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Unhealthy snack

Klaus EsterlussJuly 10, 2015

For the first time ever, scientists recorded a video of plankton feeding on tiny plastic pieces. And once its in the food chain, it's bad news all round.

Image: picture-alliance/Mary Evans Picture Library

What you see here could not be described as the ideal nutrition for a marine species. For the first time ever, scientists at the #link:http://www.pml.ac.uk/:Plymouth Marine Laboratory# in the UK were able to film plankton munching on tiny pieces of plastic.

The video was made with the help of a microscope and ample recording time. To observe the process, the team surrounded copepods - a type of zooplankton - with tiny fluorescent polystyrene beads between 7 and 30 micrometres in diameter.

They were astonished by what they saw. Zooplankton, which normally feeds on algae, swallowed bits of plastic as well. Usually, the tiny creatures are able to discriminate between different species of algae, using chemical and touch receptors. However, if the plastic parts are of a similar size, they can easily be mistaken for food.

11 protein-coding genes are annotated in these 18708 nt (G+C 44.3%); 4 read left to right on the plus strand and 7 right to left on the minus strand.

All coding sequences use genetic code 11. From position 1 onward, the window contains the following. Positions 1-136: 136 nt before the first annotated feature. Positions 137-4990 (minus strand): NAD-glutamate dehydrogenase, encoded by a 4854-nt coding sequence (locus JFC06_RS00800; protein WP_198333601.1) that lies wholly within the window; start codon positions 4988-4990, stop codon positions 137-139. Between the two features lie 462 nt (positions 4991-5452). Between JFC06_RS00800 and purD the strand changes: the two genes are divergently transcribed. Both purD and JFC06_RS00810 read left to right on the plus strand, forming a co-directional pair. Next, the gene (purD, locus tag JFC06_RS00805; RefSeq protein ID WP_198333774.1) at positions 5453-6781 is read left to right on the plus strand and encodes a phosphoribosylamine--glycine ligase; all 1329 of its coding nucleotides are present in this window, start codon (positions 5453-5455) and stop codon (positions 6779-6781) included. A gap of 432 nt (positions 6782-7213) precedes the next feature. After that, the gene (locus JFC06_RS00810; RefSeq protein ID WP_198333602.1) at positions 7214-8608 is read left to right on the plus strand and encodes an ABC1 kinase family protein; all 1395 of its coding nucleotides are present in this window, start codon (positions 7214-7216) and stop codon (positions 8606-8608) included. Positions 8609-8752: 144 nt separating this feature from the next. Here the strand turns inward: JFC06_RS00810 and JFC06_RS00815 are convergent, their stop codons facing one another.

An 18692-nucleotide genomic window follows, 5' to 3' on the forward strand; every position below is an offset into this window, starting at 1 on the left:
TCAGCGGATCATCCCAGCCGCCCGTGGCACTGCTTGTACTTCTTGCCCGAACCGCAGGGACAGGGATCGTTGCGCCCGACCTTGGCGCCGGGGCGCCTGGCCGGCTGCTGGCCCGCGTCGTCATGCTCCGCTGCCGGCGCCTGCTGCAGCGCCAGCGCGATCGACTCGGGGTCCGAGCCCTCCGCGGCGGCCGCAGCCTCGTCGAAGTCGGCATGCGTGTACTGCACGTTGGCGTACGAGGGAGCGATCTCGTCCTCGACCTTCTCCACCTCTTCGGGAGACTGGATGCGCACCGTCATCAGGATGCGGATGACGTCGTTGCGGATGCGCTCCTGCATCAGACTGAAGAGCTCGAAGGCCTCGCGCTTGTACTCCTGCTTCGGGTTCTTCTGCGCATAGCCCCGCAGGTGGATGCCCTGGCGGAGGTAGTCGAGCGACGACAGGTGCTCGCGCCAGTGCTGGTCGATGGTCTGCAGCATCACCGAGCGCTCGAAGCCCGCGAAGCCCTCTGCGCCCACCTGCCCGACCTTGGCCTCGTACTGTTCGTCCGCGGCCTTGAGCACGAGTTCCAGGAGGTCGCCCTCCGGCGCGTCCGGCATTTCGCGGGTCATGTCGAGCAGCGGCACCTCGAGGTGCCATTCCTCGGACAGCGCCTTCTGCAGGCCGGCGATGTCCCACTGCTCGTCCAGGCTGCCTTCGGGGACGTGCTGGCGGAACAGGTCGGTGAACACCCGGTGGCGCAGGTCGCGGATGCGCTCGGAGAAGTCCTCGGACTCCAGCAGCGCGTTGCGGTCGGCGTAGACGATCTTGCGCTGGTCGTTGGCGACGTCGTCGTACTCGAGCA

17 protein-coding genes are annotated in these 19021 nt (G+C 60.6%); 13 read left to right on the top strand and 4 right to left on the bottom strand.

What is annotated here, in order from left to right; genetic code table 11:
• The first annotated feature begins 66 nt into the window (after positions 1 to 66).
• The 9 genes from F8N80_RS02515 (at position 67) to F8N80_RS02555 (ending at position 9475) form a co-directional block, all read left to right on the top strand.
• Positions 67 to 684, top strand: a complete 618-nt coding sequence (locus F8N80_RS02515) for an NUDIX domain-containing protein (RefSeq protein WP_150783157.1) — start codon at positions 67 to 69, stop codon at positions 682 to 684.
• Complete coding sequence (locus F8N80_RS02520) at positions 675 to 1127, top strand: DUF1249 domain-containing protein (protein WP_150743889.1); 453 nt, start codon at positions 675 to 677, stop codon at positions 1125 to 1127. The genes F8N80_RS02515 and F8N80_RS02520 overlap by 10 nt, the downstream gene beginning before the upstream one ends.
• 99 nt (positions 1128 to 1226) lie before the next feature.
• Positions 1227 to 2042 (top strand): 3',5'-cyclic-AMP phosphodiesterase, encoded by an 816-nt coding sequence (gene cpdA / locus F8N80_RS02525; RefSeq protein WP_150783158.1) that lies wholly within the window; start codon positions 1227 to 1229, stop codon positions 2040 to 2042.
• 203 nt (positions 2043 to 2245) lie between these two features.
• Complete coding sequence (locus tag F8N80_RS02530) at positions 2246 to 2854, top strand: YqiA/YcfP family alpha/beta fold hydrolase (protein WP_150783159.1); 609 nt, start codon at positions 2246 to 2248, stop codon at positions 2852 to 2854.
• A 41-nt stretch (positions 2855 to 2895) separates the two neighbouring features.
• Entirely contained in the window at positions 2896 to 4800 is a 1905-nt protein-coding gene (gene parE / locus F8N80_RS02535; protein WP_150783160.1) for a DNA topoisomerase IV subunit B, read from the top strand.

Each year millions of tonnes of plastic# end up in the oceans. Among this debris are tiny particles, fragments of objects like buoys, floats or polyester fabrics or additives found in cosmetics. They can be toxic and easily find their way into the food chain, in which #link:http://www.indiana.edu/~clp/documents/Zooplankton%20Factsheet.pdf:zooplankton (pdf)# plays an important role. Although they are microscopic, they are a valuable food source for planktivorous fish and other organisms.

In some cases the scientists found the creatures excrete the plastic within hours, but in others, it remained in their intestinal tracts for several days. When their stomachs are full, the zooplankton can’t feed properly, which threatens their survival and reproductive success.

Ultimately, less plankton means less food for other species.